‘The World has taken a big step back from potential Nuclear catastrophe!” Including his excessively capitalized letters, that was President Donald Trump’s summary of his three-day adventure in Singapore.
In fact, what he is writing and saying is more like the blaring headline on an advertising billboard, because Trump will continue to sell this summit — like the real estate tycoon he was and remains.
We all want to believe that something terrific was accomplished. We yearn to be convinced that Trump was not exaggerating when he tweeted, upon his return to Washington Wednesday morning, “There is no longer a Nuclear Threat from North Korea.”
Yet his summit partner, Kim Jong Un, has not given up a single nut and bolt from one of his nuclear bombs. The young dictator offered no timetable or precise definition of their joint statement’s “commitment to complete denuclearization of the Korean Peninsula.” Doesn’t Trump know that? Was he merely hearing what he wanted to hear during his 40 minutes alone with Kim and the more than four hours that followed?
It is hard to escape the feeling that Kim, though only 34 and lacking any experience conversing with an American billionaire more than twice his age, is playing Trump.
Unhappily one might recall British Prime Minister Neville Chamberlain’s return from talks with Adolf Hitler in September 1938. Chamberlain, now an icon for fatal naiveté, waved a piece of paper that he and the Nazi dictator had signed and declared that he “returned from Germany bringing peace with honor. I believe it is peace for our time.”
Chamberlain advised the worried British people, “Go home and get a nice quiet sleep.” One year later, he realized he was wrong about Hitler, and World War II erupted.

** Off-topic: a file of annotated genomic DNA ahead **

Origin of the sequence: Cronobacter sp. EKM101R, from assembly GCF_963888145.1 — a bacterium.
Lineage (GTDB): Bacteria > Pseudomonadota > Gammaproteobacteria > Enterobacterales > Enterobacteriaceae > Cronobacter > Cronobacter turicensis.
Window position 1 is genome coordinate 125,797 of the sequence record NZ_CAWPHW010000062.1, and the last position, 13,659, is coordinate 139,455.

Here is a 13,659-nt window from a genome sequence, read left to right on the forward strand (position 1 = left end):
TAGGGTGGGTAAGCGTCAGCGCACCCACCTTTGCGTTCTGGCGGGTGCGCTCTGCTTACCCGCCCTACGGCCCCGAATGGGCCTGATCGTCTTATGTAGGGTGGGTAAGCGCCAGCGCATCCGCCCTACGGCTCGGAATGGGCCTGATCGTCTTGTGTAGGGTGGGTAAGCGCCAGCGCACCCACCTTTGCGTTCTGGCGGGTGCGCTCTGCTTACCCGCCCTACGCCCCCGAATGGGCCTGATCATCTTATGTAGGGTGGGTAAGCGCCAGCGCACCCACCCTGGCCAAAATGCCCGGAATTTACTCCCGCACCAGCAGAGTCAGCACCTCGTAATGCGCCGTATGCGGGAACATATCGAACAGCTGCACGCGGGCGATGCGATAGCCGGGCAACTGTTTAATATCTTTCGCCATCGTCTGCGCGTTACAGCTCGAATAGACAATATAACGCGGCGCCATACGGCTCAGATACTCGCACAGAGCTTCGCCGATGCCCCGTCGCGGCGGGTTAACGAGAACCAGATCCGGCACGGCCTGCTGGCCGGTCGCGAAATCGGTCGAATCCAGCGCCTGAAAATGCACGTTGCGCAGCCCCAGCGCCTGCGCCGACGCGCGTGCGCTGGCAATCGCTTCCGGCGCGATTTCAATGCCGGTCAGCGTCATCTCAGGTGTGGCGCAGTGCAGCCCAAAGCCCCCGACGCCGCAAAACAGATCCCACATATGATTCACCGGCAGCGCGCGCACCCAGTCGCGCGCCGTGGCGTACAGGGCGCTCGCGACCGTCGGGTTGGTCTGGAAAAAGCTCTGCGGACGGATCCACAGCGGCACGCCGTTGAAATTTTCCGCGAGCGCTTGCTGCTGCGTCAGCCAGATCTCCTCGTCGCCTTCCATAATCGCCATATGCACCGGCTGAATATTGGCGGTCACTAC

Here are actual quotes from Trump’s tweetstorm in the hours after his flight back from Singapore: “Everybody can now feel much safer than the day I took office.” And: “North Korea was our biggest and most dangerous problem. No longer — sleep well tonight!”
Experienced diplomats and former officials had publicly urged Trump to be far more cautious as he flew to a summit that would greatly elevate Kim’s prestige. They suggested that Trump should listen and certainly try to develop a human relationship, but don’t say yes to anything.
The president, guided by the gut instinct that got him elected in 2016, instead lavished praise on Kim as impressive, trustworthy and even gracious in agreeing to hand over the remains of U.S. soldiers missing in the Korean War that ended in 1953. Human rights abuses by the Kim dynasty were barely on the agenda.
Trump’s grand gesture was agreeing to stop “war games” with South Korea — military exercises on the Korean Peninsula — much to that country’s consternation.
It is true that if the North Koreans don’t truly begin to give up nuclear weapons, all of Trump’s sweet words and conciliatory steps can be reversed. Americans who worked for more conventional presidents say this new relationship has gotten off to an odd start, but Secretary of State Mike Pompeo and other serious officials do now have something to build upon.
Perhaps thanks to dumb luck, Trump’s highly personal diplomacy could work. But students of history will watch with worried skepticism.
Dan Raviv covered the U.S.-North Korea summit in Singapore for i24NEWS.